New Babies at Nashville Zoo's Veterinary Center

We have a full house in the neonatal rooms at our HCA Healthcare Veterinary Center!

[October 27, 2021] - We have a full house in the neonatal rooms at our HCA Healthcare Veterinary Center! Two caracal kittens, a Palawan binturong, and a banded palm civet have all been born this fall and can be seen in the neonatal care rooms at the Zoo's Veterinary Center.

Caracal Kittens

Two caracal kittens were born at the Zoo last Sunday, October 17, to a pair of caracals that live behind the scenes here at the Zoo. The kittens are being hand-reared by the Zoo's veterinary team. 

Nashville Zoo is now home to eight caracals. Two breeding pairs live behind the scenes, and two male caracals (Zain and Samir) are a part of the Zoo's ambassador animal program. Zain and Samir can sometimes be seen on the Zoo's guest pathways or during the Zoo's Wild Works Animal Shows.

Caracals (Caracal caracals) are native across Africa and the Middle East to India. The most notable feature of this species is their black ear tufts. Caracals are extremely agile and can jump nine feet straight up to catch flying birds. While caracals are not considered endangered, their habitats are threatened by human development. 

Palawan Binturong

Our male Palawan binturong kit is just over three weeks old and is being hand-reared by the Zoo's veterinary team. He recently graduated from the incubator to the playpen. This kit was born to a pair of binturongs that live behind the scenes here at the Zoo. One of the defining characteristics of binturongs is that their urine smells like buttered popcorn.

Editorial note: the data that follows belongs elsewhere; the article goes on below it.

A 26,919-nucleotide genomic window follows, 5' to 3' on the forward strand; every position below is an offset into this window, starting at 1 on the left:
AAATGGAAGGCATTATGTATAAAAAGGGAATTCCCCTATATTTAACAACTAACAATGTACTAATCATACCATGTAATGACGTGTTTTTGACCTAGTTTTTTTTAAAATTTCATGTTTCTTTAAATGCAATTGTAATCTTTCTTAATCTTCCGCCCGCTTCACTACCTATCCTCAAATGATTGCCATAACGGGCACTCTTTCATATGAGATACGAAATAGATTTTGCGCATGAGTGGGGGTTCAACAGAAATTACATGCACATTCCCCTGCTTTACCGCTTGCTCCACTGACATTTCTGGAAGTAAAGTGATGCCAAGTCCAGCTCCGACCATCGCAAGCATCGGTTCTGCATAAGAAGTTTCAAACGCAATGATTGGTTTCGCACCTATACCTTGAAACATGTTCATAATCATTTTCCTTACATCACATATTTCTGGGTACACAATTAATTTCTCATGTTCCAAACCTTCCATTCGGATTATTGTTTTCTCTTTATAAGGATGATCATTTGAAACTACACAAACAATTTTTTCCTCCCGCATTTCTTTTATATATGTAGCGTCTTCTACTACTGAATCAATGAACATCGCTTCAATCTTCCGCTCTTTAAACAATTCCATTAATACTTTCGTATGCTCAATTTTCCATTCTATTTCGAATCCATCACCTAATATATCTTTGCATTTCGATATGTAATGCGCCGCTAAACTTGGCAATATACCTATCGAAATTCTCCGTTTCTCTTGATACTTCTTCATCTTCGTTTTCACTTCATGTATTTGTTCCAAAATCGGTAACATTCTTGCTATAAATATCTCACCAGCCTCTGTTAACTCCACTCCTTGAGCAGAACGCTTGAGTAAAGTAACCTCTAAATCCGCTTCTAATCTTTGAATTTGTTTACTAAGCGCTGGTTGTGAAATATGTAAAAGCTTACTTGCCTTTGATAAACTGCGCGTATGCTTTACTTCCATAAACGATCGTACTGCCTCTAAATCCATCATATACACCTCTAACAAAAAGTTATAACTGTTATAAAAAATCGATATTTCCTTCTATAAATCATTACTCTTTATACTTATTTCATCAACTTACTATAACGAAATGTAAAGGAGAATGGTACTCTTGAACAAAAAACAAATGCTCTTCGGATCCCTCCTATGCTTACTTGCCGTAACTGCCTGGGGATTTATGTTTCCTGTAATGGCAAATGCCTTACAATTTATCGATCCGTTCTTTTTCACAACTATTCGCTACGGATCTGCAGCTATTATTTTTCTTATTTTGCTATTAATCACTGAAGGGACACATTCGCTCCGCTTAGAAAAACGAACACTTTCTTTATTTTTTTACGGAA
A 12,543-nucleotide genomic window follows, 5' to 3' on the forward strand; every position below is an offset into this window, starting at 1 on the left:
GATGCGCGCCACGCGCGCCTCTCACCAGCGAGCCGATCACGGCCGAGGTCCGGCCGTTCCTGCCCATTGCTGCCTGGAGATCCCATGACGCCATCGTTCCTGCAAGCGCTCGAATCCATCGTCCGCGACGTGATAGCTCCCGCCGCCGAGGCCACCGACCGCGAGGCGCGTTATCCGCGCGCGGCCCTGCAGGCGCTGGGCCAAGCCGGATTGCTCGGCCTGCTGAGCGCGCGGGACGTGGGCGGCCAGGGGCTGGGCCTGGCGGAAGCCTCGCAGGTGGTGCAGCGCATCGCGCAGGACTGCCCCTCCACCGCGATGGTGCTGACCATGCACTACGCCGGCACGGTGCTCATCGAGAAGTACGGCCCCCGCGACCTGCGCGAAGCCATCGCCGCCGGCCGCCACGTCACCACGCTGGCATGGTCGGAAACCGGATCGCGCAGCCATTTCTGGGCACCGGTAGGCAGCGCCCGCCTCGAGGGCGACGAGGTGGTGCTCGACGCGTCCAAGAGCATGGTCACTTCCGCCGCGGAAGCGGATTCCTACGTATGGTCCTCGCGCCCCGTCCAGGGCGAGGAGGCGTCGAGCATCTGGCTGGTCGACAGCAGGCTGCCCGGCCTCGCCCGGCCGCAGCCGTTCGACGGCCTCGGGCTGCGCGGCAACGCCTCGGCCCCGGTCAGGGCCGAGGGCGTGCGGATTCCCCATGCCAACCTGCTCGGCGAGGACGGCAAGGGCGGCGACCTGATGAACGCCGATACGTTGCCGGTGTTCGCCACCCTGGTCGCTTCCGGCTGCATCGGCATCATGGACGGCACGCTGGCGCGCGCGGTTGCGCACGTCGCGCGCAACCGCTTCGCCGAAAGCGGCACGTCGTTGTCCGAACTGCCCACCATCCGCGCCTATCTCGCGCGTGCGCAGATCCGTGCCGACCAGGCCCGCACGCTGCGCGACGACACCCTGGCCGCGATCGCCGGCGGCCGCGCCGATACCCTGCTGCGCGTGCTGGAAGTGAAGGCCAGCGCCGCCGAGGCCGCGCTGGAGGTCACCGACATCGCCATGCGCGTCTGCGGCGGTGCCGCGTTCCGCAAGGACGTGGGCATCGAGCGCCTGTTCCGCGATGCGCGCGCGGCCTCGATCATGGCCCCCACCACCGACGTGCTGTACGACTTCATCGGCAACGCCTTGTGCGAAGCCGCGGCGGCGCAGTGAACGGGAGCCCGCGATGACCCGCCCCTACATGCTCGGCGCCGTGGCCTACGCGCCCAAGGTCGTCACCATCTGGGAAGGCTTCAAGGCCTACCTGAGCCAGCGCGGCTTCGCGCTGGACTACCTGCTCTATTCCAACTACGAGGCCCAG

Binturongs are sometimes called bearcats, even though they are not related to bears or cats. This subspecies faces a conservation challenge due to the destruction of habitat and pet trade. Nashville Zoo participates in the Palawan Binturong Species Survival Plan (SSP), an Association of Zoos and Aquariums (AZA) program to maintain healthy and self-sustaining captive populations. 

Palawan binturongs (Arctictis binturong whitei) are categorized as vulnerable by the International Union for the Conservation of Nature (IUCN) and are large nocturnal mammals native to the forests of Southeast Asia.

Vinnie the Banded Palm Civet

Vinnie, the male banded palm civet, is almost two months old now. He was born to a pair of civets living behind the scenes. Vinnie is being hand-reared by the Zoo's veterinary team and in the past couple of weeks has transitioned from milk to soft foods. 

Civets are nocturnal, so Vinnie spends most of his day napping. He is almost fully weaned, and our hope is that Vinnie will become an ambassador animal here at the Zoo. 

Banded palm civets (Hemigalus derbyanus) are categorized as near threatened by the International Union for Conservation of Nature (IUCN) and are native to the rainforests and jungle of Southeast Asia. 

Guests can stop by the nursery window at the Zoo's Veterinary Center to see all the cuteness. The public can also see the caracal kittens through the News2 Nursery Cam or on Nashville Zoo's website. Stay updated on these babies and more via Nashville Zoo's social media.

About Nashville Zoo

Nashville Zoo is a nonprofit organization and an accredited member of the Association of Zoos and Aquariums, assuring the highest standards of animal care and husbandry. The Zoo is actively engaged in conservation research, habitat protection, breeding programs, and education initiatives around the globe as well as in our own backyard. With support from the Nashville community, donors, and sponsors including our Experience Partners: Coca-Cola Consolidated and Middle Tennessee Honda Dealers, the Zoo is a top Nashville attraction and is consistently voted one of the best places to visit by TripAdvisor, Yelp, and a host of local and national review sites. Nashville Zoo is located at 3777 Nolensville Pike. For more information about Nashville Zoo, visit